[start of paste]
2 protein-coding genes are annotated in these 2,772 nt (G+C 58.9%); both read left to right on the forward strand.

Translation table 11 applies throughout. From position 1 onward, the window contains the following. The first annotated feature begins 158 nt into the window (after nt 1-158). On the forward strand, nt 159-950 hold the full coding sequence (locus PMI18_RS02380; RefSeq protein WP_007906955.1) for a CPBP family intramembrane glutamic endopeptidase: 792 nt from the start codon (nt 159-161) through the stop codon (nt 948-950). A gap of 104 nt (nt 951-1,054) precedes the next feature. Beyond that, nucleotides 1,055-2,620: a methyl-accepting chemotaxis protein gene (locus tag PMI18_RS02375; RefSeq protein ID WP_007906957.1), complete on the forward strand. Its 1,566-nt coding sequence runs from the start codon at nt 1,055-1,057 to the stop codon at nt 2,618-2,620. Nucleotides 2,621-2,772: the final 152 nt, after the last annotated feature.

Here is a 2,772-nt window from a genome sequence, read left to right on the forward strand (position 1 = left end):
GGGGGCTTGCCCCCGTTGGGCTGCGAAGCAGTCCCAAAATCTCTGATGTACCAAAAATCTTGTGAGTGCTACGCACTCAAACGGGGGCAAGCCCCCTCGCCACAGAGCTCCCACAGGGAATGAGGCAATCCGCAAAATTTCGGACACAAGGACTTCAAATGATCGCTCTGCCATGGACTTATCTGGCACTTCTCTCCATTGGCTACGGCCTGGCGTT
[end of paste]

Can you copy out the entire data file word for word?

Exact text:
2 protein-coding genes are annotated in these 2,772 nt (G+C 58.9%); both read left to right on the forward strand.

Translation table 11 applies throughout. From position 1 onward, the window contains the following. The first annotated feature begins 158 nt into the window (after nt 1-158). On the forward strand, nt 159-950 hold the full coding sequence (locus PMI18_RS02380; RefSeq protein WP_007906955.1) for a CPBP family intramembrane glutamic endopeptidase: 792 nt from the start codon (nt 159-161) through the stop codon (nt 948-950). A gap of 104 nt (nt 951-1,054) precedes the next feature. Beyond that, nucleotides 1,055-2,620: a methyl-accepting chemotaxis protein gene (locus tag PMI18_RS02375; RefSeq protein ID WP_007906957.1), complete on the forward strand. Its 1,566-nt coding sequence runs from the start codon at nt 1,055-1,057 to the stop codon at nt 2,618-2,620. Nucleotides 2,621-2,772: the final 152 nt, after the last annotated feature.

Here is a 2,772-nt window from a genome sequence, read left to right on the forward strand (position 1 = left end):
GGGGGCTTGCCCCCGTTGGGCTGCGAAGCAGTCCCAAAATCTCTGATGTACCAAAAATCTTGTGAGTGCTACGCACTCAAACGGGGGCAAGCCCCCTCGCCACAGAGCTCCCACAGGGAATGAGGCAATCCGCAAAATTTCGGACACAAGGACTTCAAATGATCGCTCTGCCATGGACTTATCTGGCACTTCTCTCCATTGGCTACGGCCTGGCGTT